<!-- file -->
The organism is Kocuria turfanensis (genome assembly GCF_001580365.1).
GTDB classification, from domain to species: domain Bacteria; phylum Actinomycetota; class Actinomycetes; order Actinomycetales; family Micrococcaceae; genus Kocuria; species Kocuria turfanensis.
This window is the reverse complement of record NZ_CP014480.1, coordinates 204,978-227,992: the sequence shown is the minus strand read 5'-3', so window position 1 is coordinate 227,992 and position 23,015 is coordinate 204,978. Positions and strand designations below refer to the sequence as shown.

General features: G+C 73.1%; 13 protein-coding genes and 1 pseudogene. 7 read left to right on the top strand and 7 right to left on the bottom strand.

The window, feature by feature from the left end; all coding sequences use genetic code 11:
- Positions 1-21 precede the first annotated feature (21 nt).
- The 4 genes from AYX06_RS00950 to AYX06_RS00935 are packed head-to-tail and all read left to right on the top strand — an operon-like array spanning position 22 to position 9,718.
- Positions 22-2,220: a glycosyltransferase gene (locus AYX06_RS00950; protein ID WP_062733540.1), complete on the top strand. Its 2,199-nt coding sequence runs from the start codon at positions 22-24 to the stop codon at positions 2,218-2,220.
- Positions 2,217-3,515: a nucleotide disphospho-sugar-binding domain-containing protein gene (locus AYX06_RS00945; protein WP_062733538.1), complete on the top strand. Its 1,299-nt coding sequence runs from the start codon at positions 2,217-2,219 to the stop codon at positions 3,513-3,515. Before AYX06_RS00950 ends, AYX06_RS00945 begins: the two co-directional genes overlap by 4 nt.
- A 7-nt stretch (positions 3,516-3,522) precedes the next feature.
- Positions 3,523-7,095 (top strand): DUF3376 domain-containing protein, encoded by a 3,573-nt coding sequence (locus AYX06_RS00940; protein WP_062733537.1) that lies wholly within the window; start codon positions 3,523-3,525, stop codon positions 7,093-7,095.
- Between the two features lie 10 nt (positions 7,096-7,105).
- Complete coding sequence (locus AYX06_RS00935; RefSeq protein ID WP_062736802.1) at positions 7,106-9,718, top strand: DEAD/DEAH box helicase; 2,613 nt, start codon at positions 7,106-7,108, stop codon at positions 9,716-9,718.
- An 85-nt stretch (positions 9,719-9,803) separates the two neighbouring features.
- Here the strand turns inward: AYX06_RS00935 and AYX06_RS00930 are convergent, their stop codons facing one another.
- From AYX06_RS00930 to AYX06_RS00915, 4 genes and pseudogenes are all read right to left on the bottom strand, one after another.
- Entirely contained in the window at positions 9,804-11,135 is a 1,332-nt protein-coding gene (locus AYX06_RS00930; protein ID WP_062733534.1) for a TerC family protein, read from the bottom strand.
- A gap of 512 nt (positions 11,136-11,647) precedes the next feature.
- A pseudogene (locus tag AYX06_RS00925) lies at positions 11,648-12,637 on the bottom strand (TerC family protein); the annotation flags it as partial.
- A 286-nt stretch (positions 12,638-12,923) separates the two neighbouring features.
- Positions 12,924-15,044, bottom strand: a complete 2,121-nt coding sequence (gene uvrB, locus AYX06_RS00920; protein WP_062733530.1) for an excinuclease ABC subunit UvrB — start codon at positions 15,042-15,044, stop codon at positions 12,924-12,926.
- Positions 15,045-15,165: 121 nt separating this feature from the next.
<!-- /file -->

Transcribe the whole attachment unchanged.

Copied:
The organism is Kocuria turfanensis (genome assembly GCF_001580365.1).
GTDB classification, from domain to species: domain Bacteria; phylum Actinomycetota; class Actinomycetes; order Actinomycetales; family Micrococcaceae; genus Kocuria; species Kocuria turfanensis.
This window is the reverse complement of record NZ_CP014480.1, coordinates 204,978-227,992: the sequence shown is the minus strand read 5'-3', so window position 1 is coordinate 227,992 and position 23,015 is coordinate 204,978. Positions and strand designations below refer to the sequence as shown.

General features: G+C 73.1%; 13 protein-coding genes and 1 pseudogene. 7 read left to right on the top strand and 7 right to left on the bottom strand.

The window, feature by feature from the left end; all coding sequences use genetic code 11:
- Positions 1-21 precede the first annotated feature (21 nt).
- The 4 genes from AYX06_RS00950 to AYX06_RS00935 are packed head-to-tail and all read left to right on the top strand — an operon-like array spanning position 22 to position 9,718.
- Positions 22-2,220: a glycosyltransferase gene (locus AYX06_RS00950; protein ID WP_062733540.1), complete on the top strand. Its 2,199-nt coding sequence runs from the start codon at positions 22-24 to the stop codon at positions 2,218-2,220.
- Positions 2,217-3,515: a nucleotide disphospho-sugar-binding domain-containing protein gene (locus AYX06_RS00945; protein WP_062733538.1), complete on the top strand. Its 1,299-nt coding sequence runs from the start codon at positions 2,217-2,219 to the stop codon at positions 3,513-3,515. Before AYX06_RS00950 ends, AYX06_RS00945 begins: the two co-directional genes overlap by 4 nt.
- A 7-nt stretch (positions 3,516-3,522) precedes the next feature.
- Positions 3,523-7,095 (top strand): DUF3376 domain-containing protein, encoded by a 3,573-nt coding sequence (locus AYX06_RS00940; protein WP_062733537.1) that lies wholly within the window; start codon positions 3,523-3,525, stop codon positions 7,093-7,095.
- Between the two features lie 10 nt (positions 7,096-7,105).
- Complete coding sequence (locus AYX06_RS00935; RefSeq protein ID WP_062736802.1) at positions 7,106-9,718, top strand: DEAD/DEAH box helicase; 2,613 nt, start codon at positions 7,106-7,108, stop codon at positions 9,716-9,718.
- An 85-nt stretch (positions 9,719-9,803) separates the two neighbouring features.
- Here the strand turns inward: AYX06_RS00935 and AYX06_RS00930 are convergent, their stop codons facing one another.
- From AYX06_RS00930 to AYX06_RS00915, 4 genes and pseudogenes are all read right to left on the bottom strand, one after another.
- Entirely contained in the window at positions 9,804-11,135 is a 1,332-nt protein-coding gene (locus AYX06_RS00930; protein ID WP_062733534.1) for a TerC family protein, read from the bottom strand.
- A gap of 512 nt (positions 11,136-11,647) precedes the next feature.
- A pseudogene (locus tag AYX06_RS00925) lies at positions 11,648-12,637 on the bottom strand (TerC family protein); the annotation flags it as partial.
- A 286-nt stretch (positions 12,638-12,923) separates the two neighbouring features.
- Positions 12,924-15,044, bottom strand: a complete 2,121-nt coding sequence (gene uvrB, locus AYX06_RS00920; protein WP_062733530.1) for an excinuclease ABC subunit UvrB — start codon at positions 15,042-15,044, stop codon at positions 12,924-12,926.
- Positions 15,045-15,165: 121 nt separating this feature from the next.